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st: RE: Re: Econometrics Theory Questions on Dummies and Correlation Analysis


From   "Nick Cox" <n.j.cox@durham.ac.uk>
To   <statalist@hsphsun2.harvard.edu>
Subject   st: RE: Re: Econometrics Theory Questions on Dummies and Correlation Analysis
Date   Tue, 19 Apr 2005 10:33:48 +0100

Paul seems to be implying that whether a binary variable
is nominal is somehow deeper or more fundamental than it 
being binary. I don't accept that at all. 

To repeat an earlier example: 

Suppose you have two identical 
dummy variables (and some variation in each). 
In terms of a scatter plot, you have two clusters, 
one at the origin (0,0) and one at (1,1), like this 


                  * 




     *  

and a straight line is a perfect summary of such 
data, and so the Pearson correlation is identically 1. 
The graph above is label-free and deliberate so, 
as the result holds irrespective of coding. I could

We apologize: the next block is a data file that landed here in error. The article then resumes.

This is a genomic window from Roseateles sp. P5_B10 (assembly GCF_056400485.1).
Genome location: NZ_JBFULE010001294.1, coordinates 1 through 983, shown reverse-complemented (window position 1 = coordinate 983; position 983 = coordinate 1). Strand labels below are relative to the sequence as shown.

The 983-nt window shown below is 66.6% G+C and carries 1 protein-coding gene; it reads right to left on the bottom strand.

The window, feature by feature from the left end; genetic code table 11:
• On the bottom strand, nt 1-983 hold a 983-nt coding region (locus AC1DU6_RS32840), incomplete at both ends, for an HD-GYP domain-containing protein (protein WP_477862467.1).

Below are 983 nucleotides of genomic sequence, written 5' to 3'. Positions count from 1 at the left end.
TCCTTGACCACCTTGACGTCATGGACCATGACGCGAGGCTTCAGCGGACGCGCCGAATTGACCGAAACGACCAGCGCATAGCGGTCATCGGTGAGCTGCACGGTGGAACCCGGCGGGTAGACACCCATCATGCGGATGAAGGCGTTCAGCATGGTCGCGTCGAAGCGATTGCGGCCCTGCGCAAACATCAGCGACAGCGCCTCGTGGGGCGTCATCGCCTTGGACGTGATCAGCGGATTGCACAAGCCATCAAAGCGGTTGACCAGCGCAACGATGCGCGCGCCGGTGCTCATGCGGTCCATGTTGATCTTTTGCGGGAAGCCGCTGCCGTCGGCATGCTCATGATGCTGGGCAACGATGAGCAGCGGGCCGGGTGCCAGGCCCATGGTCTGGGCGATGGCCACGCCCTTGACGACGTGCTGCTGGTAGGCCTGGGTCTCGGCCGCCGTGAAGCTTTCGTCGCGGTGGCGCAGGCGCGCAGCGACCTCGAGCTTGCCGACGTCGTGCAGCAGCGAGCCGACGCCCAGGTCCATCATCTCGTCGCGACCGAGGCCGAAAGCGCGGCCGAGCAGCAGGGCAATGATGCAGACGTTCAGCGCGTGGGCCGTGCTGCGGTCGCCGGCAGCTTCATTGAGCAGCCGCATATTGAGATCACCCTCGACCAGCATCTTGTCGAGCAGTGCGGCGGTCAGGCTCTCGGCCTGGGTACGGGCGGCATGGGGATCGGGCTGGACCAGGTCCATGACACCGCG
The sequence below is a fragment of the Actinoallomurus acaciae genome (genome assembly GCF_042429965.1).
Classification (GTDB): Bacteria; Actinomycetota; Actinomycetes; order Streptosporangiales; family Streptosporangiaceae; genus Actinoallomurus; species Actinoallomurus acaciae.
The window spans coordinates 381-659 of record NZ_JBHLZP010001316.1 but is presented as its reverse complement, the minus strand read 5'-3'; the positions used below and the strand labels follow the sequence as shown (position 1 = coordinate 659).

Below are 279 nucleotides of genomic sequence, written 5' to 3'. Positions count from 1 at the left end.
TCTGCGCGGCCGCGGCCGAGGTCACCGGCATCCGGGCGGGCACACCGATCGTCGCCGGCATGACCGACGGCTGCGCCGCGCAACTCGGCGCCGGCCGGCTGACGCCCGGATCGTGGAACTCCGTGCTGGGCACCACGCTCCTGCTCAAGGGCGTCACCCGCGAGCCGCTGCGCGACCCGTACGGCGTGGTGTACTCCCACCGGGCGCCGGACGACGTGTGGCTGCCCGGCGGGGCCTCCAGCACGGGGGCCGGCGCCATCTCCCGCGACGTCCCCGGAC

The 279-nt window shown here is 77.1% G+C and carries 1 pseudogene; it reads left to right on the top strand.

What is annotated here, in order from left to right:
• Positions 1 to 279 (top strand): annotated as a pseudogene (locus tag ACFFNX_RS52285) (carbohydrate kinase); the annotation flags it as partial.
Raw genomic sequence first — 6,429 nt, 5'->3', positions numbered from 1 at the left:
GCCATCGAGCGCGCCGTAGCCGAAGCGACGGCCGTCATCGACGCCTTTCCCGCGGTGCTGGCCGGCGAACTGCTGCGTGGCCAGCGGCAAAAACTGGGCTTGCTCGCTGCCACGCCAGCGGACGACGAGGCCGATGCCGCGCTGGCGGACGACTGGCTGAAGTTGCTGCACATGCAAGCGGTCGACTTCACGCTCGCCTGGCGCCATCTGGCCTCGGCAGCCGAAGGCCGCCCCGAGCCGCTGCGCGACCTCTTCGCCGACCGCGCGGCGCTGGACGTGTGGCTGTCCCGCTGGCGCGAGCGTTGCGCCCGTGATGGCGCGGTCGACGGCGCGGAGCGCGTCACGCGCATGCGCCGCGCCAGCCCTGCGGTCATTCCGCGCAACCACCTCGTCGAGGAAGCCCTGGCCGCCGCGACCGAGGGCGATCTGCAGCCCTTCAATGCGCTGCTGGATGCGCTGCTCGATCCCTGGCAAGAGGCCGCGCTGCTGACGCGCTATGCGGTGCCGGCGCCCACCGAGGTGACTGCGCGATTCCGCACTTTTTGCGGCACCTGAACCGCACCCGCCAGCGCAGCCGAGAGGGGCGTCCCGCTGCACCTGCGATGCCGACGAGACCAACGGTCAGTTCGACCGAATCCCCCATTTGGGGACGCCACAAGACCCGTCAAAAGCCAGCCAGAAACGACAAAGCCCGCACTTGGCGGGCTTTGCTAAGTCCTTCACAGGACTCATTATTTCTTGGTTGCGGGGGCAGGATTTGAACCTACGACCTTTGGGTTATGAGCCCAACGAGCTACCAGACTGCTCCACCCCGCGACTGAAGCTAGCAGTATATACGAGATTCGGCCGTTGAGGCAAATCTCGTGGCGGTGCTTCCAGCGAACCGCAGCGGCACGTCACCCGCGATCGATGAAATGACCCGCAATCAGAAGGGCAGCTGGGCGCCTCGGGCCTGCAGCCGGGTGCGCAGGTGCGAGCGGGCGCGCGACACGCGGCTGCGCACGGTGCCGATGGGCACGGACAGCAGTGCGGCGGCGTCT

code the two levels as 7 and 42 or any other distinct 
numbers and the correlation is unchanged.  And 
I don't see any objection to calling that a linear 
relationship. 

Nick 
n.j.cox@durham.ac.uk 

Paul Millar
 
> What fun this all is!   Who'd have thought!  Thanks for the 
> fun with fundamentals!
> 
> I think what Sam was getting at is that with binary 
> variables, once you have the mean, you can throw away the 
> data since the variance is directly derived from the mean.  
> Nothing further is required, even to calculate confidence intervals.
> 
> And I think Nick's response indicates why the level of 
> measurement is relevant.  If the LOM is nominal, there is no 
> linear relationship, strictly speaking.  Only when the scales 
> are equi-interval does a linear relationship, and thus the 
> correlation make theoretical sense; the correlation being a 
> summary of the linear relationship, as Nick points out.  
 

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